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Discussion Starter · #1 ·
I have a helluva time shifting gears in my car while it is cold outside. Especially 1st and 2nd gears! I had a couple people from work say it could be old or bad tranny fluid? They said to drain and change filter and refill with good fluid like royal purple. I was wondering if any body else had this problem with there cars too? A little feed back would help alot considering I know nothing about transmissions!
 

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I would say it's because of the cold. I used to just let my car warm up a bit and it eliminated the problem. Does your car do this even when it's warmed up inside your cab?
 

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As soon as my cab warmed up, my problem would go away.
 

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Most manual transmissions will be harder to shift in cold weather. That said, without actually feeling the extent of the hard shifting, it is hard to say whether what you are experiencing is a "normal" increase in shifting effort or something more. Changing to fresh, premilum synthetic transmission oil of the appropriate weight can reduce this effect as synthetic typically flows better at low temperatures. shifting somewhat slower can often reduce this effect by giving the synchros a little bit more time to alter the gear speeds during the shift, e.g., when cold shift "easy," not hard and quick.
 

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Discussion Starter · #5 ·
It only does it in the winter really. I dont really seem to have the problem in the summer. And after the car does warm up completely it does become easier to shift...but still kinda a pain everyonce in a while. I just hope it not the syncros.
 

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Discussion Starter · #7 ·
Yea thats what i gonna do first...but its like -20 degrees here right now! lol Seriously! Its freezing in my garage even with a heater. But its gotta get done!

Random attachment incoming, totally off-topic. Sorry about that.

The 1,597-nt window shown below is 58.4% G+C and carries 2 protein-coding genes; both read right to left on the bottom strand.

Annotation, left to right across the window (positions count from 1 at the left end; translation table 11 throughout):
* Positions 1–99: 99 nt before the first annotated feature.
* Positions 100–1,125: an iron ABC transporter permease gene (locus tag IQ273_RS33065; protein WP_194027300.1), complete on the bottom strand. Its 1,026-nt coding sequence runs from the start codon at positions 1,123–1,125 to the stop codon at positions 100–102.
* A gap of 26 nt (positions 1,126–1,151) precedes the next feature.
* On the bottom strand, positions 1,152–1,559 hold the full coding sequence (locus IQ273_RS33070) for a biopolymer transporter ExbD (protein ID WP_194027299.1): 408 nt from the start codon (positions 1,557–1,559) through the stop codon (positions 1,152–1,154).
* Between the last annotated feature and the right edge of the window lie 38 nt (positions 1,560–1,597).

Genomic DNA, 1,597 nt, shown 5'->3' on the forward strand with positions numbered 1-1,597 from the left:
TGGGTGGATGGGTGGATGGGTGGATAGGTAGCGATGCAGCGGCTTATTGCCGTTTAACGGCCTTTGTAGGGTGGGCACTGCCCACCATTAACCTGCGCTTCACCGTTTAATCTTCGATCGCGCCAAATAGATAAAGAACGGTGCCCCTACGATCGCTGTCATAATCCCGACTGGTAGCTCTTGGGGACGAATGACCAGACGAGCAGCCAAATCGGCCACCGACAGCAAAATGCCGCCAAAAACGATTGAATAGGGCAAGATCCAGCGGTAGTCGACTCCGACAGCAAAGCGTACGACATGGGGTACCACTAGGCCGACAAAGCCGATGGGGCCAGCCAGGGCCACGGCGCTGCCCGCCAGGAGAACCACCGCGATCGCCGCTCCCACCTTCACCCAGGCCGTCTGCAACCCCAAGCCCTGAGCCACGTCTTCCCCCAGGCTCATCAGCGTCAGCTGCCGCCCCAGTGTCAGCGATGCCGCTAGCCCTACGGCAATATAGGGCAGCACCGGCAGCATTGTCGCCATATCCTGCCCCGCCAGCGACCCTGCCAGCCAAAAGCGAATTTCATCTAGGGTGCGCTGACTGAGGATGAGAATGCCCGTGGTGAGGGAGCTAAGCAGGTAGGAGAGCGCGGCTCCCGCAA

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A hint when you do it, particularly if it's been quite a while since last done.

Be sure to remove the top fill plug before you remove the lower drian plug. Why?

(1) It will drain better, but more importantly,

(2) If you cannot get it removed, you still have a fully-functional transmission with old oil. If you drain it first and cannot get the top plug out, you have a major problem and a non-functional vehicle.
 

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I found a great way to add the fluid back in. A simple squeeze bottle with a 90 degree tip on it. It worked great for me.
 

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Couple of points.
The colder transmision and fluid will cause this problem
Best to leave it in the gear yuou're going to start out when next fired up. That solves the get going problem and allows the trans to warm up without shifting problem. Second, ford started installing their own synthetic fluid first in 03, and has a service bulletin to install it in any earlier models, so it's "backspecified" (good word????).
Get the new stuff installed. Even though it's in my 03, the cold still makes shifting more difficult
 

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Discussion Starter · #11 ·